But then, thirdly (and linked to this) we not only have a false sense of God and the world but also a false narrative or story. A prime example is the way we are sucked into what I can only call something of a ‘death wish’. So, statistically speaking we might look at the Church and conclude that we have problems when it comes to the numbers game. So, everywhere you look, Christians are becoming depressed and argumentative about the future.
Now, of course there are issues. But here’s the Epiphany. All we are actually doing is playing the world’s game. It’s the world that for instance, says ‘numbers are paramount’. It’s the world that categorises church as a human creation; an organisation like any other. It’s the world that would define worship as something I ‘get’ something from; rather the offering of my life in response to God’s grace. But we don’t see it and we forget that we have a different story to tell.
And what an antidote to all of this, are people like Simeon and Anna. I wonder if, like me you have a fondness for that line in the Christmas Carol: “Where meek souls will receive him, still the dear Christ enters in”? Because that about sums it up really. I mean, it’s not just that such meek souls have a transformed picture of God; that they act and think very differently. It’s not just that they know there’s a different story from all that ‘hedonism without heart’. No, they have their feet firmly planted in the real world of God and his kingdom; they can see what is opaque to those immersed in a flatted and disenchanted universe.
So, Simeon and Anna teach us firstly, that when you worship a revealing God, you can wait. Simeon had been told; indeed he was promised, that he would see the Lord’s Messiah. Maybe this was the only other epiphany he’d known but he didn’t have to force anything. He was patient upon that word.
Secondly, his life is marked by reverence. There in the temple he’s steeped in the daily prayers of God’s people; and this is important. Contrary to the impression many would give, the Christian faith is never our own private ‘spirituality project’. Simeon’s prayers and patience were with and alongside the whole people of God; a people God had brought into being. It wasn’t all about Simeon.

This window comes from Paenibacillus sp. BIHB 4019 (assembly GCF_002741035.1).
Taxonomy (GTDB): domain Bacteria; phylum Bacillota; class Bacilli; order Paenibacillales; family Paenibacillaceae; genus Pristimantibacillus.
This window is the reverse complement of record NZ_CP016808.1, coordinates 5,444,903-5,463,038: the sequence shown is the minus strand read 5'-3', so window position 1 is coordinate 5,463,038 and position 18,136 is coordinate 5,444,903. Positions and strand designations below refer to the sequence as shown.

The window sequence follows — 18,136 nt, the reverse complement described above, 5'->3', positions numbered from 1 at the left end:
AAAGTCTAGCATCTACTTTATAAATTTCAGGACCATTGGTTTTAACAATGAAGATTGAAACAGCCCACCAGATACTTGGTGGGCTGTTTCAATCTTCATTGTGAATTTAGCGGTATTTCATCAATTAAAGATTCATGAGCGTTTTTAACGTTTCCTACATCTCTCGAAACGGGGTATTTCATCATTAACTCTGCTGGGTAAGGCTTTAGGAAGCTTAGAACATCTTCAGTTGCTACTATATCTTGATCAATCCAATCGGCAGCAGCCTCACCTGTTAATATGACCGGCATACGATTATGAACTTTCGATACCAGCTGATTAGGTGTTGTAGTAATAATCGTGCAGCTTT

And thirdly, Simeon knew in his very gut that the whole purpose of God is summed up in that word ‘salvation’. Things need fixing. As I said, last week, the epiphany is the truth that in the child of Bethlehem what we really see is ‘God on a mission’. Everything, in other words, points to the cross. So, this ‘epiphany’ there in the Temple is good news because it’s the announcement of judgement; God putting his world to rights. That’s why Simeon said to Mary, ‘This child is destined for the falling and the rising of many in Israel, and to be a sign that will be opposed so that the inner thoughts of many will be revealed – and a sword will pierce your own soul too.’
There’s nothing sentimental here. It’s far from comfortable we might think but perhaps it’s we who should stop being coy about that word judgement. I mean, if we’re honest, only those on top of the heap; comfortable westerners, such as ourselves will play this down in favour of sentimentality. But when you are at the other end of the pile the point is that you pray very differently. You have a much keener sense of the world’s need, our need of a saviour.
But there’s more, we have Advent, Christmas, Epiphany….and then, Lent. One of the readings we hear at the start of Lent comes as a question: “Why should the people say, where is there God”? It’s something of a taunt and another word of judgement because in this next season we have to face the all too tragic reality that in so many ways we fail to be an ‘epiphany’ of the presence of God. Or, part of the reason some people don’t ‘get it’ is because we fall down on the job, hiding our light under a bushel basket.
That is, living in a disenchanted, rationalist world, we lack that bigger vision of the revealing God and what’s more lack the patience and reverence of a Simeon. All because the significance of the cross (that was signed on your forehead in Baptism) is not part of how we understand what or God is about is about. Anyone would think that it’s we who appear not to ‘get it’.
Well, the solution (if that’s the word) to all of this lies in the word ‘grace’. ‘Grace’ is the saving work of God; to which we assent… to which we make a daily ‘yes’. So, we pray for the grace to become a vehicle a bearer of that same saving grace to others. Which is why the Epiphany prayer is one of my favourites: Almighty God, in Christ you make all things new: transform the poverty of our nature by the riches of your grace, and in the renewal of our lives make known your heavenly glory; through Jesus Christ your Son our Lord. Amen.